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Increased support for deaf and hard-of-hearing students

Increased support for deaf and hard-of-hearing students

  • Tracey Martin Hon Tracey Martin

This press release is also available in New Zealand Sign Language here.

New funding will support learning opportunities for children and young people who are deaf or hard of hearing, and enable greater use of assistive technology, Associate Education Minister Tracey Martin announced today.

“Around 3500 students are deaf or hard-of-hearing,” the Minister says. “They mostly attend their local school, and many are the only deaf or hard-of-hearing child in the school.

“If we want these students to have the education opportunities they deserve, we need high quality supports and services in place and that’s what the Government is investing in.”

Increased funding of $9.9 million over the next four years will provide:

  • New Zealand Sign Language at school (NZSL@School) support for an additional 25 students
  • study awards to support 24 more teachers to complete specialist training as Resource Teachers of the Deaf
  • additional Advisors on Deaf Children, who will provide intensive support to young and very young deaf children and their whānau
  • three new immersion hubs, where deaf children enrolled in their local school can meet regularly with other deaf children and young people, and develop their NZSL capability, and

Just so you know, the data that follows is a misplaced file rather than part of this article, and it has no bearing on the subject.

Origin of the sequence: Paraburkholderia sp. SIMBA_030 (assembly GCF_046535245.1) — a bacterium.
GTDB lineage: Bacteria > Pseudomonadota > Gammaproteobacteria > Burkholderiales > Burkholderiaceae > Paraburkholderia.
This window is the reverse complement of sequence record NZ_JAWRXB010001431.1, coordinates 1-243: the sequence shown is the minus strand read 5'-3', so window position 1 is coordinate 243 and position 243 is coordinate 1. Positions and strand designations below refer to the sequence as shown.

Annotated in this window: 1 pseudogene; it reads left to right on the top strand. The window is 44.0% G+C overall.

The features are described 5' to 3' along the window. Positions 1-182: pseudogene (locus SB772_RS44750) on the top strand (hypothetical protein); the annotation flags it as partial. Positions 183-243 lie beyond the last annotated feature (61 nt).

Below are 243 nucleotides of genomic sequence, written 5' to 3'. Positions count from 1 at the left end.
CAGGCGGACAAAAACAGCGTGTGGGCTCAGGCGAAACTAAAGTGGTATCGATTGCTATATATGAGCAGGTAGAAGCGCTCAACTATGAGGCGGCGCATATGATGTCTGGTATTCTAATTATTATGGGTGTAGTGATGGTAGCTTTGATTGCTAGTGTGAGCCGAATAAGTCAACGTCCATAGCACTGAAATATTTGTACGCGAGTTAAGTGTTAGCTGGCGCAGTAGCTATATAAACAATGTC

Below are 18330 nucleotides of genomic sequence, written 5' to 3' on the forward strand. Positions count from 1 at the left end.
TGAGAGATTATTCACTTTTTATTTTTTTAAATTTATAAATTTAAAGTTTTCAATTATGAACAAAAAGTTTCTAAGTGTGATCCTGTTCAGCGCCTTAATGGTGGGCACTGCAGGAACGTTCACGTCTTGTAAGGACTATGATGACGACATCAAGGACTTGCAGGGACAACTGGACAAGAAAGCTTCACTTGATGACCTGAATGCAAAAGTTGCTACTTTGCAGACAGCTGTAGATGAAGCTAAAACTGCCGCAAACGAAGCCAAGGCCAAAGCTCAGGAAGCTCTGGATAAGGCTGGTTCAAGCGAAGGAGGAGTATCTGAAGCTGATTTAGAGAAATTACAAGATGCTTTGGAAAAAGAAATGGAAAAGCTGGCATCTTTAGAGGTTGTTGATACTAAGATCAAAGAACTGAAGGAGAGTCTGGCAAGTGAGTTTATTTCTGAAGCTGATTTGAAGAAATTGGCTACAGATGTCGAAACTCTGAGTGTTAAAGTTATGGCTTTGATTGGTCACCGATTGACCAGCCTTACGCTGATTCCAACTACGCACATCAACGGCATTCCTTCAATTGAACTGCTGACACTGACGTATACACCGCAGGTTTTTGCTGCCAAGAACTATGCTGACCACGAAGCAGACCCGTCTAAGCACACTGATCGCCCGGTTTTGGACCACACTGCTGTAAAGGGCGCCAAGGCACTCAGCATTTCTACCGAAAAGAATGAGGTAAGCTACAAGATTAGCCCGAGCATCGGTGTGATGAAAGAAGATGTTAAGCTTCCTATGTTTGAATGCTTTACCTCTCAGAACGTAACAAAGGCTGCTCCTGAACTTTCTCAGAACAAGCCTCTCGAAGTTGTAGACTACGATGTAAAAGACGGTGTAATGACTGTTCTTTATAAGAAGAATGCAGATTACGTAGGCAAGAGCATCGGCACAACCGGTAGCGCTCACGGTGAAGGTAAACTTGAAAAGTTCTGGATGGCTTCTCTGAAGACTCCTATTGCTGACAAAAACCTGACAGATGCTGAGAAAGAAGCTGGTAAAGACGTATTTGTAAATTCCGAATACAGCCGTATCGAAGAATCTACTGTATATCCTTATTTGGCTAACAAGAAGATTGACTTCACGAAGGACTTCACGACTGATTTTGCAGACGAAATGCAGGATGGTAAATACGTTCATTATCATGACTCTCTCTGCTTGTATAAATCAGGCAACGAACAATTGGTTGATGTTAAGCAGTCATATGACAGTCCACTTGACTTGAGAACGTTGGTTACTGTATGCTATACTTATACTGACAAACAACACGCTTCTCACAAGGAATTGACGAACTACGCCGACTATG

• support for up to 20 babies and young children with cochlear implants each year, so they get the greatest benefit from their implant.

“As with other learning support, the extra services and supports are expected to deliver both educational and life-long benefits for these students and their families,” Mrs Martin says. “These include stronger communication skills and relationships; improved wellbeing and health outcomes; and improved participation in education, the workforce and the community.

“Deaf and hard-of-hearing children, as well as those with a wider range of learning support needs, will also benefit from a $3.9 million increase in funding for assistive technology.

“Modern specialist technology, such as specialised computers, classroom hearing or vision equipment, can be extremely helpful in supporting children and young people to hear, see, and study.”

Posted in : ILTS INZ News
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